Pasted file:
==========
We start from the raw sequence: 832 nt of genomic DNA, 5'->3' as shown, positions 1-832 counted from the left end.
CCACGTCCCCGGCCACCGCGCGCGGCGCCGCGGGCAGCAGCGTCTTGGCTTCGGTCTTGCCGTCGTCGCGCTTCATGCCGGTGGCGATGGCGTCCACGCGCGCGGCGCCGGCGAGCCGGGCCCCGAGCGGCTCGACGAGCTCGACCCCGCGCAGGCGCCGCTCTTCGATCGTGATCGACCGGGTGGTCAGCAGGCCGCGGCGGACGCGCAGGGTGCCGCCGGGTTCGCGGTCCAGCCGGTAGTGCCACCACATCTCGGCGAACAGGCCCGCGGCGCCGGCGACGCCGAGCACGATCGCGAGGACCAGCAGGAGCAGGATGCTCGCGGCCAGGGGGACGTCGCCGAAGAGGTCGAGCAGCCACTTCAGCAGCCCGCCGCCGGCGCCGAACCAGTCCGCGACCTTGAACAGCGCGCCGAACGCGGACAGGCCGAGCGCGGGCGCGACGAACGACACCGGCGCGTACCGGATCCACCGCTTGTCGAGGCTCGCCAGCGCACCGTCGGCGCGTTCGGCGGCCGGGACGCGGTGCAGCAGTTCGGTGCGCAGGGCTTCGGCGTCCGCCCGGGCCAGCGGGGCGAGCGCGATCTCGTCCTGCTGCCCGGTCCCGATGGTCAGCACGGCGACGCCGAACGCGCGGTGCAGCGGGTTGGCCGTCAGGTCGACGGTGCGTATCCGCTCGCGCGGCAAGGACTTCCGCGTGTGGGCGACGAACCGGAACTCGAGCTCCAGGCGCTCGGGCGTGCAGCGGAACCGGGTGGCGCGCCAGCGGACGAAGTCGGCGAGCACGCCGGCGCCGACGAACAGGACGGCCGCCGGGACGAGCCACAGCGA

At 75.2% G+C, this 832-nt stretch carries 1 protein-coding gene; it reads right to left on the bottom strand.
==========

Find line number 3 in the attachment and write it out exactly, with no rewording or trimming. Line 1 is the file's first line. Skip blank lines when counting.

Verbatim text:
At 75.2% G+C, this 832-nt stretch carries 1 protein-coding gene; it reads right to left on the bottom strand.